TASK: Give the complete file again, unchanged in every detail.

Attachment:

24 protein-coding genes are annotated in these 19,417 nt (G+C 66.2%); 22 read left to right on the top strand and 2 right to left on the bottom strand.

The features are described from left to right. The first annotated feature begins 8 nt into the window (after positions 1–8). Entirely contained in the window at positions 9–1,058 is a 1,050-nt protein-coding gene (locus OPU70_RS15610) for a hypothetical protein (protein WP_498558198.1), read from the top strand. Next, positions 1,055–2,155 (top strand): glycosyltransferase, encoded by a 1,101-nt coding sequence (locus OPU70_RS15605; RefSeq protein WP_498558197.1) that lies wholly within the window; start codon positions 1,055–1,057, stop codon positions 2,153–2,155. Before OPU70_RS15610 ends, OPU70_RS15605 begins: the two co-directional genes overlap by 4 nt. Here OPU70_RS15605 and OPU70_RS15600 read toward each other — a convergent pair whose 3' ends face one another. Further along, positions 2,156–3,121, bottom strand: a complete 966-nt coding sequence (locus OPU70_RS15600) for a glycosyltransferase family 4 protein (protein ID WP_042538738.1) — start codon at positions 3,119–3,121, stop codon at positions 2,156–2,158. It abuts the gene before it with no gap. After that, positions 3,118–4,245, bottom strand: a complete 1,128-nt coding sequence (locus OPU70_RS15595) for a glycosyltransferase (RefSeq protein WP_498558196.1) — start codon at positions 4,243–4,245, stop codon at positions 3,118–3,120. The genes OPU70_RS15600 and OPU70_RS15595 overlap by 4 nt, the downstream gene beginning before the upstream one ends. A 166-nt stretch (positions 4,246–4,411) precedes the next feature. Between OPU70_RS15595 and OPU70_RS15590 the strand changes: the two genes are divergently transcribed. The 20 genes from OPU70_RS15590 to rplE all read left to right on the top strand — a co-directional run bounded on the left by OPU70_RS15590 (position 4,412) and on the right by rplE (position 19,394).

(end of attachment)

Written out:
24 protein-coding genes are annotated in these 19,417 nt (G+C 66.2%); 22 read left to right on the top strand and 2 right to left on the bottom strand.

The features are described from left to right. The first annotated feature begins 8 nt into the window (after positions 1–8). Entirely contained in the window at positions 9–1,058 is a 1,050-nt protein-coding gene (locus OPU70_RS15610) for a hypothetical protein (protein WP_498558198.1), read from the top strand. Next, positions 1,055–2,155 (top strand): glycosyltransferase, encoded by a 1,101-nt coding sequence (locus OPU70_RS15605; RefSeq protein WP_498558197.1) that lies wholly within the window; start codon positions 1,055–1,057, stop codon positions 2,153–2,155. Before OPU70_RS15610 ends, OPU70_RS15605 begins: the two co-directional genes overlap by 4 nt. Here OPU70_RS15605 and OPU70_RS15600 read toward each other — a convergent pair whose 3' ends face one another. Further along, positions 2,156–3,121, bottom strand: a complete 966-nt coding sequence (locus OPU70_RS15600) for a glycosyltransferase family 4 protein (protein ID WP_042538738.1) — start codon at positions 3,119–3,121, stop codon at positions 2,156–2,158. It abuts the gene before it with no gap. After that, positions 3,118–4,245, bottom strand: a complete 1,128-nt coding sequence (locus OPU70_RS15595) for a glycosyltransferase (RefSeq protein WP_498558196.1) — start codon at positions 4,243–4,245, stop codon at positions 3,118–3,120. The genes OPU70_RS15600 and OPU70_RS15595 overlap by 4 nt, the downstream gene beginning before the upstream one ends. A 166-nt stretch (positions 4,246–4,411) precedes the next feature. Between OPU70_RS15595 and OPU70_RS15590 the strand changes: the two genes are divergently transcribed. The 20 genes from OPU70_RS15590 to rplE all read left to right on the top strand — a co-directional run bounded on the left by OPU70_RS15590 (position 4,412) and on the right by rplE (position 19,394).